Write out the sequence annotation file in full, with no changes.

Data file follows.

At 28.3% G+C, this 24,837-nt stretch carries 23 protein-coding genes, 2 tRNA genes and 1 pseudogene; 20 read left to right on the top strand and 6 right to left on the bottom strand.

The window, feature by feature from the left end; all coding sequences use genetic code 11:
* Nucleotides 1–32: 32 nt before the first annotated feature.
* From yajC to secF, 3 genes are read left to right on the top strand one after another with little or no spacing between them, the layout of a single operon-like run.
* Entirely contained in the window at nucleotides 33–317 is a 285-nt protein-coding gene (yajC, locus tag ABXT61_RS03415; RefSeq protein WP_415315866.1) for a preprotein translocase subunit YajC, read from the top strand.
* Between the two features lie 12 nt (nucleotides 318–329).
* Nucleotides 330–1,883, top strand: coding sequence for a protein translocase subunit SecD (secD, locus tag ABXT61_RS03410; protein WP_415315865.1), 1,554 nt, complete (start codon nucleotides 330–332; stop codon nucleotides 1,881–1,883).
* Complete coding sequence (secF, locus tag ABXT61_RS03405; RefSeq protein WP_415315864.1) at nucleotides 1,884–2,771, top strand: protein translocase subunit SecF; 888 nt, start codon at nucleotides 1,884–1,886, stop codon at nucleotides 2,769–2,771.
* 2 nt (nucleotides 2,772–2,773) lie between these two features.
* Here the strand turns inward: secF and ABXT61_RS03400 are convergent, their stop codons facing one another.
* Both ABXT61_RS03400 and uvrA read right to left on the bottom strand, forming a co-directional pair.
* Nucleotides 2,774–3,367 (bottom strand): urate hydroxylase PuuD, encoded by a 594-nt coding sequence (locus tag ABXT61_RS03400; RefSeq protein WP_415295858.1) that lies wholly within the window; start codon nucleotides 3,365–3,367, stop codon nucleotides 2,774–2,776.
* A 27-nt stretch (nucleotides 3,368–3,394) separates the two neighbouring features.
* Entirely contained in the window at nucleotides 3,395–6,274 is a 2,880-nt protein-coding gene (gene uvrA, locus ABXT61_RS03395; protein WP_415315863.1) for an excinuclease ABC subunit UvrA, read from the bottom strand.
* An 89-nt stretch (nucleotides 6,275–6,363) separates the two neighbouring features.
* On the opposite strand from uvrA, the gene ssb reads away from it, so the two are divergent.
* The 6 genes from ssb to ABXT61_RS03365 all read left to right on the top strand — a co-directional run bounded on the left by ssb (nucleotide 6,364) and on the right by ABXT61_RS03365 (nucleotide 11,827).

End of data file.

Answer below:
At 28.3% G+C, this 24,837-nt stretch carries 23 protein-coding genes, 2 tRNA genes and 1 pseudogene; 20 read left to right on the top strand and 6 right to left on the bottom strand.

The window, feature by feature from the left end; all coding sequences use genetic code 11:
* Nucleotides 1–32: 32 nt before the first annotated feature.
* From yajC to secF, 3 genes are read left to right on the top strand one after another with little or no spacing between them, the layout of a single operon-like run.
* Entirely contained in the window at nucleotides 33–317 is a 285-nt protein-coding gene (yajC, locus tag ABXT61_RS03415; RefSeq protein WP_415315866.1) for a preprotein translocase subunit YajC, read from the top strand.
* Between the two features lie 12 nt (nucleotides 318–329).
* Nucleotides 330–1,883, top strand: coding sequence for a protein translocase subunit SecD (secD, locus tag ABXT61_RS03410; protein WP_415315865.1), 1,554 nt, complete (start codon nucleotides 330–332; stop codon nucleotides 1,881–1,883).
* Complete coding sequence (secF, locus tag ABXT61_RS03405; RefSeq protein WP_415315864.1) at nucleotides 1,884–2,771, top strand: protein translocase subunit SecF; 888 nt, start codon at nucleotides 1,884–1,886, stop codon at nucleotides 2,769–2,771.
* 2 nt (nucleotides 2,772–2,773) lie between these two features.
* Here the strand turns inward: secF and ABXT61_RS03400 are convergent, their stop codons facing one another.
* Both ABXT61_RS03400 and uvrA read right to left on the bottom strand, forming a co-directional pair.
* Nucleotides 2,774–3,367 (bottom strand): urate hydroxylase PuuD, encoded by a 594-nt coding sequence (locus tag ABXT61_RS03400; RefSeq protein WP_415295858.1) that lies wholly within the window; start codon nucleotides 3,365–3,367, stop codon nucleotides 2,774–2,776.
* A 27-nt stretch (nucleotides 3,368–3,394) separates the two neighbouring features.
* Entirely contained in the window at nucleotides 3,395–6,274 is a 2,880-nt protein-coding gene (gene uvrA, locus ABXT61_RS03395; protein WP_415315863.1) for an excinuclease ABC subunit UvrA, read from the bottom strand.
* An 89-nt stretch (nucleotides 6,275–6,363) separates the two neighbouring features.
* On the opposite strand from uvrA, the gene ssb reads away from it, so the two are divergent.
* The 6 genes from ssb to ABXT61_RS03365 all read left to right on the top strand — a co-directional run bounded on the left by ssb (nucleotide 6,364) and on the right by ABXT61_RS03365 (nucleotide 11,827).